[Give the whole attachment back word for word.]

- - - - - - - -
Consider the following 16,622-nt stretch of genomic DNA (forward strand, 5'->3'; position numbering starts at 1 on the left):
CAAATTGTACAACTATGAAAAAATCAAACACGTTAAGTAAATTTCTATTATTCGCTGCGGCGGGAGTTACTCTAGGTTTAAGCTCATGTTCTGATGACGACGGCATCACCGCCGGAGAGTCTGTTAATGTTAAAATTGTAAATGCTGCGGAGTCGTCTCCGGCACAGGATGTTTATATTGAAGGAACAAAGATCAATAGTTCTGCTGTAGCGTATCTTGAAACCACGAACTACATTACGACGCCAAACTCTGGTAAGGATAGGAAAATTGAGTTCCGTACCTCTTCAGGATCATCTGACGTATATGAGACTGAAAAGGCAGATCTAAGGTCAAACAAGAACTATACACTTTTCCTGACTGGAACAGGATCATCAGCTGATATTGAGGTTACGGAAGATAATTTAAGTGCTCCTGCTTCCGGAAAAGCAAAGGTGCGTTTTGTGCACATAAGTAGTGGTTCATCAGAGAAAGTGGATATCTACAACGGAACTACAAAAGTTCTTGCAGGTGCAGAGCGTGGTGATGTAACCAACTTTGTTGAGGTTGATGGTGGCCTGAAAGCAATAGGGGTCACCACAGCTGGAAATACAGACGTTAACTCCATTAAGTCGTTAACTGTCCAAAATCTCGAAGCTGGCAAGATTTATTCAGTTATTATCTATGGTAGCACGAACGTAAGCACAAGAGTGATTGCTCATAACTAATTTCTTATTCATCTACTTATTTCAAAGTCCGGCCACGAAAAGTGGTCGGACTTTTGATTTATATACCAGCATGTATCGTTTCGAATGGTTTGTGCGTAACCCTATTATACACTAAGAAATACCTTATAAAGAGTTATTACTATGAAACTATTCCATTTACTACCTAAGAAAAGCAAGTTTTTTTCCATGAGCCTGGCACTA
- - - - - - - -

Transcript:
Consider the following 16,622-nt stretch of genomic DNA (forward strand, 5'->3'; position numbering starts at 1 on the left):
CAAATTGTACAACTATGAAAAAATCAAACACGTTAAGTAAATTTCTATTATTCGCTGCGGCGGGAGTTACTCTAGGTTTAAGCTCATGTTCTGATGACGACGGCATCACCGCCGGAGAGTCTGTTAATGTTAAAATTGTAAATGCTGCGGAGTCGTCTCCGGCACAGGATGTTTATATTGAAGGAACAAAGATCAATAGTTCTGCTGTAGCGTATCTTGAAACCACGAACTACATTACGACGCCAAACTCTGGTAAGGATAGGAAAATTGAGTTCCGTACCTCTTCAGGATCATCTGACGTATATGAGACTGAAAAGGCAGATCTAAGGTCAAACAAGAACTATACACTTTTCCTGACTGGAACAGGATCATCAGCTGATATTGAGGTTACGGAAGATAATTTAAGTGCTCCTGCTTCCGGAAAAGCAAAGGTGCGTTTTGTGCACATAAGTAGTGGTTCATCAGAGAAAGTGGATATCTACAACGGAACTACAAAAGTTCTTGCAGGTGCAGAGCGTGGTGATGTAACCAACTTTGTTGAGGTTGATGGTGGCCTGAAAGCAATAGGGGTCACCACAGCTGGAAATACAGACGTTAACTCCATTAAGTCGTTAACTGTCCAAAATCTCGAAGCTGGCAAGATTTATTCAGTTATTATCTATGGTAGCACGAACGTAAGCACAAGAGTGATTGCTCATAACTAATTTCTTATTCATCTACTTATTTCAAAGTCCGGCCACGAAAAGTGGTCGGACTTTTGATTTATATACCAGCATGTATCGTTTCGAATGGTTTGTGCGTAACCCTATTATACACTAAGAAATACCTTATAAAGAGTTATTACTATGAAACTATTCCATTTACTACCTAAGAAAAGCAAGTTTTTTTCCATGAGCCTGGCACTA